How to have a healthy return to work: Four principles for leaders

Here’s how to help your team navigate a successful return to the office

There’s no doubt – working life is getting a rebrand. As businesses begin to encourage their workforce back to the office, it’s far from a return to things as they were. The last 18 months have revealed the importance of mental health, the advantages of flexible working and why we do still need the workplace, albeit perhaps as part of a mix with working from home and remote solutions.

The future of work is open to be created, and for business leaders – whether you’re an entrepreneur at the helm of a start-up, a team leader within a large business, or the CEO – there’s a balance to be struck between getting your business back on track and ensuring the wellbeing of your staff. What the ‘new normal’ will look like will differ from business to business, but there are some guiding principles that will help you navigate a smooth and stress-free transition back to the workplace. Here’s what the experts suggest:

Spend time with your team

We’ve all been connecting on Zoom, but nothing can replicate the quality of time spent in person. It can be tempting to leap straight in with a set of priorities and objectives, but after so long working semi-separately, Ruth Kudzi, CEO and founder of Optimus Coach Academy, believes taking time together will pay dividends in the long run. “Leaders need to spend time with their team if they are going to rebuild trust,” she says. “I’d encourage leaders to consider how they can support their team in a way that also allows them to support their own desires. As a leader, if you become too absorbed in what you are doing then it can mean that it takes longer for the team to reintegrate and grow in their strength.”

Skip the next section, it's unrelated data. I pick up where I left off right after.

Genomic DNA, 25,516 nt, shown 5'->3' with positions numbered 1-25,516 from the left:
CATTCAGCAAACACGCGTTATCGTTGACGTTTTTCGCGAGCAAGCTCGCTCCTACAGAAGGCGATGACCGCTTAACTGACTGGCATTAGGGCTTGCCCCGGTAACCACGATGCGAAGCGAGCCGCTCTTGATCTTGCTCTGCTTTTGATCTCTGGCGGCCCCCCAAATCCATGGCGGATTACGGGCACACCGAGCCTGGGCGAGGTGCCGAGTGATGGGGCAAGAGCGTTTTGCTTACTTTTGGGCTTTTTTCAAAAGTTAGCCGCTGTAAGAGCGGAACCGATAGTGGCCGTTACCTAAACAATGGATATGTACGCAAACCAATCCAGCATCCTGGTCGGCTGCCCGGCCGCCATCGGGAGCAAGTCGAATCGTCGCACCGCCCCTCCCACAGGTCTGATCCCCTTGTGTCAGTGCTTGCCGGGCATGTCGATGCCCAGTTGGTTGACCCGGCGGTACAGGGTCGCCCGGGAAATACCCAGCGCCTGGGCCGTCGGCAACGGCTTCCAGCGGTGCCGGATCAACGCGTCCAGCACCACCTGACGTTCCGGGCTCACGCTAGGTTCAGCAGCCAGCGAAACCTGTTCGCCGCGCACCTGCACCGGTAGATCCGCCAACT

“Not everyone will be on site all the time, which could create an ‘out of office, out of mind’ mentality,” says Mark Seemann, founder and CEO of StaffCircle. “This can impact performance, promotion, inclusion and knowledge sharing. While video calls and messaging tools can work, they are hard to measure and extract information from so it’s important to find a way to give employees a voice.”

Nick Gallimore, director of talent transformation at Clear Review agrees: “Make a good start by checking in regularly with staff to ensure they’re working to the best of their ability and to find out if they have any blockers or stressors preventing their productivity. During times of change and uncertainty, this is more important than ever. One of the most important things you can do for your staff is to keep communication open.”

Leave no room for ambiguity

“Anxiety is typically linked to uncertainty, so don’t leave space for staff to make assumptions or create their own narratives,” advises Emma Gross, an employment partner from city law firm Spencer West. She recommends having answers to questions like: what will work look like in the coming months? When might I need to go back to the office? What expectations will my employer have of me? What flexibility might exist?